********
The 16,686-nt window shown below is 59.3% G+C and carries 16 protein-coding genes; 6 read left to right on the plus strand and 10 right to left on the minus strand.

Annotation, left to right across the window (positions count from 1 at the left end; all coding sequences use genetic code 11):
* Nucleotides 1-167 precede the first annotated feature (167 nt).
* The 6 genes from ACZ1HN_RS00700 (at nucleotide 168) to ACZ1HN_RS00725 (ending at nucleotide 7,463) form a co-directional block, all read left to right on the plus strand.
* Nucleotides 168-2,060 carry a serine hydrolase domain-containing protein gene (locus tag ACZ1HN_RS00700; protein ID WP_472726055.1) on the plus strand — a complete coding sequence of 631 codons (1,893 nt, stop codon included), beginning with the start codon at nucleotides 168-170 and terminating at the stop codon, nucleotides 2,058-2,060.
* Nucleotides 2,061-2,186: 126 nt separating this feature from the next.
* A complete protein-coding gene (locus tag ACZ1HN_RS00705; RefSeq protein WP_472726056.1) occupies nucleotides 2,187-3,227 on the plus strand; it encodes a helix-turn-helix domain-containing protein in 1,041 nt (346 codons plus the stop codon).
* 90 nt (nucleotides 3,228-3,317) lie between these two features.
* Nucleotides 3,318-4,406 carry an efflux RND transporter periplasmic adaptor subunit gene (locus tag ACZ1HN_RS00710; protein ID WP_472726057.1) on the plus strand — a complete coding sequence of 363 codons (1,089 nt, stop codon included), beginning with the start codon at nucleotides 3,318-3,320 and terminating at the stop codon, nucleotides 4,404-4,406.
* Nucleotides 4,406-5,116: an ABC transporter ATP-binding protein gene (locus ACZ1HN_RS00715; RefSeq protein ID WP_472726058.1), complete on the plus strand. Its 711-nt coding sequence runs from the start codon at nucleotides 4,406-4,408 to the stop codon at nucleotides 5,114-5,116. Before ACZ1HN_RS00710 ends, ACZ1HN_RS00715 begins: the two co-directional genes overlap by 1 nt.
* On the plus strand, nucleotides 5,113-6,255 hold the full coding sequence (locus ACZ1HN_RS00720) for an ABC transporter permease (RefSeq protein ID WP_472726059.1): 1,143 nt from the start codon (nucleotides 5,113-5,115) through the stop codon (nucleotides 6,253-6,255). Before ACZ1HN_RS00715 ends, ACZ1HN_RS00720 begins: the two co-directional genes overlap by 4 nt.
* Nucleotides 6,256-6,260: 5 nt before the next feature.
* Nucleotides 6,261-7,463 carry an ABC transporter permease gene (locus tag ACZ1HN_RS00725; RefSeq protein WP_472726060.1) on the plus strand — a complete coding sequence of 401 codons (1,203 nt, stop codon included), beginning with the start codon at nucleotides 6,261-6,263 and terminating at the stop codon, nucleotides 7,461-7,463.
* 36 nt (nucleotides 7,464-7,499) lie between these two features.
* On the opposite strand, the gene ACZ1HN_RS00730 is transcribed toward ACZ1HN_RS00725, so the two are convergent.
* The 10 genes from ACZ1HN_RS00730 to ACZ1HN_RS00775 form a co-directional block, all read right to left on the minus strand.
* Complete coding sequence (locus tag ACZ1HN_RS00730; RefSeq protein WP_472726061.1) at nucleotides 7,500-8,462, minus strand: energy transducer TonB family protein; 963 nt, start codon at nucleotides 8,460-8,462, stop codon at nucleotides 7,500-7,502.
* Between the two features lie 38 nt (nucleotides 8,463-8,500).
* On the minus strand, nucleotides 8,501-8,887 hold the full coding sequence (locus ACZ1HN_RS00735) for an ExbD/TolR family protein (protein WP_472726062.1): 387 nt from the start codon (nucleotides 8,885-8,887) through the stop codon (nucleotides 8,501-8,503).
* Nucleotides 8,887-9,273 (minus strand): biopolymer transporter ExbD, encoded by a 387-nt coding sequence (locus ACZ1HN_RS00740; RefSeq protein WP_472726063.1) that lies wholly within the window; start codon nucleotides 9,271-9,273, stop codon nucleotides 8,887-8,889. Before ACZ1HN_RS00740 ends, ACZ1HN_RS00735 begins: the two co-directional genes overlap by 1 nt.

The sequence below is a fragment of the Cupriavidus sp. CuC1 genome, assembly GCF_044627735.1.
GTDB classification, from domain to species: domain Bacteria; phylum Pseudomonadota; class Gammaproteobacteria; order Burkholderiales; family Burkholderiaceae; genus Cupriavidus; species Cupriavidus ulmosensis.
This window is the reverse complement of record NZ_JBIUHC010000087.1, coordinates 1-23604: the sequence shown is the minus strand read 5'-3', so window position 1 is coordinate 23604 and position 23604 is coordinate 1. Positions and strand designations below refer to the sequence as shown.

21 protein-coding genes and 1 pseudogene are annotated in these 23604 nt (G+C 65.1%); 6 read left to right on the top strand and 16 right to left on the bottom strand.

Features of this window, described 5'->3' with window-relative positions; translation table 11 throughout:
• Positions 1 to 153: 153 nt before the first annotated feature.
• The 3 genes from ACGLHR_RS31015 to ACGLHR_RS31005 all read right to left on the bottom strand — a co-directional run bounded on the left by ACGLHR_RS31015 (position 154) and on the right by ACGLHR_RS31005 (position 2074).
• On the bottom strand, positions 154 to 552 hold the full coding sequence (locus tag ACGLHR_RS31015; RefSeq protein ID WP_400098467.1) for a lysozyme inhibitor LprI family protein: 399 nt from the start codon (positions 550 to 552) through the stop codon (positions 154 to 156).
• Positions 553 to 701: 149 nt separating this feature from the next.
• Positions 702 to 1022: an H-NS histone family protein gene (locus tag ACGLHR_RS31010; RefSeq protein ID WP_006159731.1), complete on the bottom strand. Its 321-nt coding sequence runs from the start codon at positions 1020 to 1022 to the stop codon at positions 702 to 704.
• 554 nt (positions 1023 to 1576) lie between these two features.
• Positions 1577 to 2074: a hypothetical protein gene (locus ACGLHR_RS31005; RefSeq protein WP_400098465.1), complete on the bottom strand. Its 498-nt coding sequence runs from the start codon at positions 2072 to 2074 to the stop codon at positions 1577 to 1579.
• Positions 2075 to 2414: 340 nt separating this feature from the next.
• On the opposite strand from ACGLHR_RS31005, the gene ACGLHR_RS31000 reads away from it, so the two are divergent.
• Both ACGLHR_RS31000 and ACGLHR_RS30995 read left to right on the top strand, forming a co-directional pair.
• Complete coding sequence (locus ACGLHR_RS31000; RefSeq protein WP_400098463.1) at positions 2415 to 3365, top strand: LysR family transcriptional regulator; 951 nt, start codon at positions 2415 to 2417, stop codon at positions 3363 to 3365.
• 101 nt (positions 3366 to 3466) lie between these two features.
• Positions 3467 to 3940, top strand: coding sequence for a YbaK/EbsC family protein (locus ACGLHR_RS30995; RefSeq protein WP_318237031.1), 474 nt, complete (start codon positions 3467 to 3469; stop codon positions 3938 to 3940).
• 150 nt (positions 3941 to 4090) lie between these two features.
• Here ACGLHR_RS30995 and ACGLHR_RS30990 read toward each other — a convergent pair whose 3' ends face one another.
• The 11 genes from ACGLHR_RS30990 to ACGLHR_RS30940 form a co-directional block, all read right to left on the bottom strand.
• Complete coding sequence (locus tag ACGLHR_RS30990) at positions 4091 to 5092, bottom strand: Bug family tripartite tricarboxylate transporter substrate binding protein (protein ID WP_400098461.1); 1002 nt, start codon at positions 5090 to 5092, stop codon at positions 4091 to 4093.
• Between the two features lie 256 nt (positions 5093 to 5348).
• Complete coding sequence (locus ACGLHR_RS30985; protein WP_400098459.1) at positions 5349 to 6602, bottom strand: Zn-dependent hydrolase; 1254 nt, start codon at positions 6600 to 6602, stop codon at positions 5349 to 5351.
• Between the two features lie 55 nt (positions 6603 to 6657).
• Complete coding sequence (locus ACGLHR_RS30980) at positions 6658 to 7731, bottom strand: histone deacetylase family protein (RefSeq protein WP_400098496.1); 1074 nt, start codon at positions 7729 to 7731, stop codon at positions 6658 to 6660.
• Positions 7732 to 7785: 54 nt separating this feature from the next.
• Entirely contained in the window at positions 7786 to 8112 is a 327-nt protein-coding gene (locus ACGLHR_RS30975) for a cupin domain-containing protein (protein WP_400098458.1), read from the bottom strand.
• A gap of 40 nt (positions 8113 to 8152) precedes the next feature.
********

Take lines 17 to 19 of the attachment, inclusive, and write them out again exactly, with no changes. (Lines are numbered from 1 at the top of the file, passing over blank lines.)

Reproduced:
* Complete coding sequence (locus tag ACZ1HN_RS00730; RefSeq protein WP_472726061.1) at nucleotides 7,500-8,462, minus strand: energy transducer TonB family protein; 963 nt, start codon at nucleotides 8,460-8,462, stop codon at nucleotides 7,500-7,502.
* Between the two features lie 38 nt (nucleotides 8,463-8,500).
* On the minus strand, nucleotides 8,501-8,887 hold the full coding sequence (locus ACZ1HN_RS00735) for an ExbD/TolR family protein (protein WP_472726062.1): 387 nt from the start codon (nucleotides 8,885-8,887) through the stop codon (nucleotides 8,501-8,503).